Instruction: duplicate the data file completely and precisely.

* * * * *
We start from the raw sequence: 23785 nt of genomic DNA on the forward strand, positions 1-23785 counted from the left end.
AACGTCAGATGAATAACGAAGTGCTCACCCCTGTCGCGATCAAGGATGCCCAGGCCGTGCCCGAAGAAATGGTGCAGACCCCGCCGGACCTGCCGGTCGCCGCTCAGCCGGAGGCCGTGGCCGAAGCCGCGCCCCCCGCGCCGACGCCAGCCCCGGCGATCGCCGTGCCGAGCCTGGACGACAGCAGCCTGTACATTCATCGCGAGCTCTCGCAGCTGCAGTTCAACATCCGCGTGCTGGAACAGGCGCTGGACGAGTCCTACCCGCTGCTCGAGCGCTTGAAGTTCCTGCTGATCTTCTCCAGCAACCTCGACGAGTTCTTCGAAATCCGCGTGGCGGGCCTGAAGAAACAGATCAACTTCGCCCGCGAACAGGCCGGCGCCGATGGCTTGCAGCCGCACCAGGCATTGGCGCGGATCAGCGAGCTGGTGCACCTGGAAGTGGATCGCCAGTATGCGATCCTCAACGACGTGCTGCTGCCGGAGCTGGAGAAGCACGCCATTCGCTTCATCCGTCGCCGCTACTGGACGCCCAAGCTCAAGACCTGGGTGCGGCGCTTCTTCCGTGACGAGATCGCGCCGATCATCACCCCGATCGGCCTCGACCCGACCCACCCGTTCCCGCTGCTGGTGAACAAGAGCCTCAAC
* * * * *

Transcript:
We start from the raw sequence: 23785 nt of genomic DNA on the forward strand, positions 1-23785 counted from the left end.
AACGTCAGATGAATAACGAAGTGCTCACCCCTGTCGCGATCAAGGATGCCCAGGCCGTGCCCGAAGAAATGGTGCAGACCCCGCCGGACCTGCCGGTCGCCGCTCAGCCGGAGGCCGTGGCCGAAGCCGCGCCCCCCGCGCCGACGCCAGCCCCGGCGATCGCCGTGCCGAGCCTGGACGACAGCAGCCTGTACATTCATCGCGAGCTCTCGCAGCTGCAGTTCAACATCCGCGTGCTGGAACAGGCGCTGGACGAGTCCTACCCGCTGCTCGAGCGCTTGAAGTTCCTGCTGATCTTCTCCAGCAACCTCGACGAGTTCTTCGAAATCCGCGTGGCGGGCCTGAAGAAACAGATCAACTTCGCCCGCGAACAGGCCGGCGCCGATGGCTTGCAGCCGCACCAGGCATTGGCGCGGATCAGCGAGCTGGTGCACCTGGAAGTGGATCGCCAGTATGCGATCCTCAACGACGTGCTGCTGCCGGAGCTGGAGAAGCACGCCATTCGCTTCATCCGTCGCCGCTACTGGACGCCCAAGCTCAAGACCTGGGTGCGGCGCTTCTTCCGTGACGAGATCGCGCCGATCATCACCCCGATCGGCCTCGACCCGACCCACCCGTTCCCGCTGCTGGTGAACAAGAGCCTCAAC